A handful of evacuees from the Fukushima No. 1 nuclear power plant crisis gathered on March 14 in Tokyo and called on the central government to do more to help children and others displaced by the March 2011 Great East Japan Earthquake.
The hearing at the Upper House members' office building in Nagatacho was organized by a cross-partisan group of lawmakers, lawyers and activists who argue that the law enacted in June to assist the victims of the Fukushima nuclear disaster is merely an expression of ideals and contains no effective punch.
Chika Shishido, who evacuated from Koriyama, Fukushima Prefecture, to Sapporo, said she organized a group of unmarried women, including herself, who were caught in a "sense of loss."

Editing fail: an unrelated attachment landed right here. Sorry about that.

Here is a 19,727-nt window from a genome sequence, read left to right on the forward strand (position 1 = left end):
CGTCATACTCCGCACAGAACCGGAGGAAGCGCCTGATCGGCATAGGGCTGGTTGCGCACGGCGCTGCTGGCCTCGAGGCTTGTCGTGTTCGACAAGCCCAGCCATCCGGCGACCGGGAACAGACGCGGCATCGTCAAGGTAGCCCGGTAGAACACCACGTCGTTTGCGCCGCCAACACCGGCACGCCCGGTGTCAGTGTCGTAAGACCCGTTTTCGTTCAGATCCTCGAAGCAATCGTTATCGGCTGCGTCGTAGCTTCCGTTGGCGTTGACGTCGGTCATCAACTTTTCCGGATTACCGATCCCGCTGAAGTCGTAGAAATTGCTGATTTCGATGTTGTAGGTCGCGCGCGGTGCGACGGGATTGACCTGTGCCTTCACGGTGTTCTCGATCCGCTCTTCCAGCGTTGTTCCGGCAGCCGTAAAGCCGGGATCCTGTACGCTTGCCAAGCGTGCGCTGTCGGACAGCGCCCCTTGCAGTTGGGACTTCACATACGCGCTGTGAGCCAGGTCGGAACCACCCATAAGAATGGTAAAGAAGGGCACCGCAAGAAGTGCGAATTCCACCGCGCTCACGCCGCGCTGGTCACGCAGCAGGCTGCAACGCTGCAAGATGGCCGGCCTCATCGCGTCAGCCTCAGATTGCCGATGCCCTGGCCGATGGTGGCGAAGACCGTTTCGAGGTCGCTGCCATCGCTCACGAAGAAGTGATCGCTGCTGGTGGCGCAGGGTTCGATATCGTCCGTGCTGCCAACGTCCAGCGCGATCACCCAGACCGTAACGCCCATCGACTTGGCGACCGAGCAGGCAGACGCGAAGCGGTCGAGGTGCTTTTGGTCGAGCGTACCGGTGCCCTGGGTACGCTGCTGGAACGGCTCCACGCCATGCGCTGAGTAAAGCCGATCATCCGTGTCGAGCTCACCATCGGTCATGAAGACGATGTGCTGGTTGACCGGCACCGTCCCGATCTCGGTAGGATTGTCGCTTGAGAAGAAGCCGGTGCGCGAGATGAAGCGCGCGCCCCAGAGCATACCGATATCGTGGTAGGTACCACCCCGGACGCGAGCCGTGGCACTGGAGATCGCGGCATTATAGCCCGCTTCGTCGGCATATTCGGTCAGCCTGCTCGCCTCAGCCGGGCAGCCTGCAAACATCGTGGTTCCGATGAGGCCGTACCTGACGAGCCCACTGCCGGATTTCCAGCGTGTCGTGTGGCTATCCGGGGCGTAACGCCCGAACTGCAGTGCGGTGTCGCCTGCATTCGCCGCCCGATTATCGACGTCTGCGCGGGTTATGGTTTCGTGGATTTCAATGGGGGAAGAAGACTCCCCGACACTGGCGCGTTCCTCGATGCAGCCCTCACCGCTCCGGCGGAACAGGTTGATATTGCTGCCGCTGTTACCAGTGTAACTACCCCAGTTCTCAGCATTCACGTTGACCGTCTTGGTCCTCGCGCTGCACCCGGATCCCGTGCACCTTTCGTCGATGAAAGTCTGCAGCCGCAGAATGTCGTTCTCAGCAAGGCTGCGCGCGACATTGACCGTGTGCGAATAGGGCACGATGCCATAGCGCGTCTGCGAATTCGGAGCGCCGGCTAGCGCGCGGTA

"The government did not defend us," the 29-year-old said.
Shishido said that care should be carefully provided to disaster survivors on an individual basis according to their different circumstances of life. Some of them may have lost loved ones to the tsunami, she said, while others may be raising their children amid high radiation levels.
Sachiko Sawagami, who was forced to leave her home in an exclusion zone in Futaba to Matsuyama, called for assistance to those who evacuated, unlike herself, on a voluntary basis.
"They are questioning and agonizing over their decisions (to leave), which they reached after giving it a lot of thought," Sawagami, 37, said. "The borderline drawn by the government is deepening a divide."
Tomoko Furuyama said she commutes to a company in Fukushima Prefecture from Shiroishi in neighboring Miyagi Prefecture, where she raises her three children. She said that after the onset of the nuclear disaster she set up an advocacy group in her community to protect children. The group has been measuring radiation levels on an independent basis. Furuyama, 40, said radiation levels remain high in some locations.
"Measures should be taken on the basis of actual radiation levels and real-life circumstances," she said.
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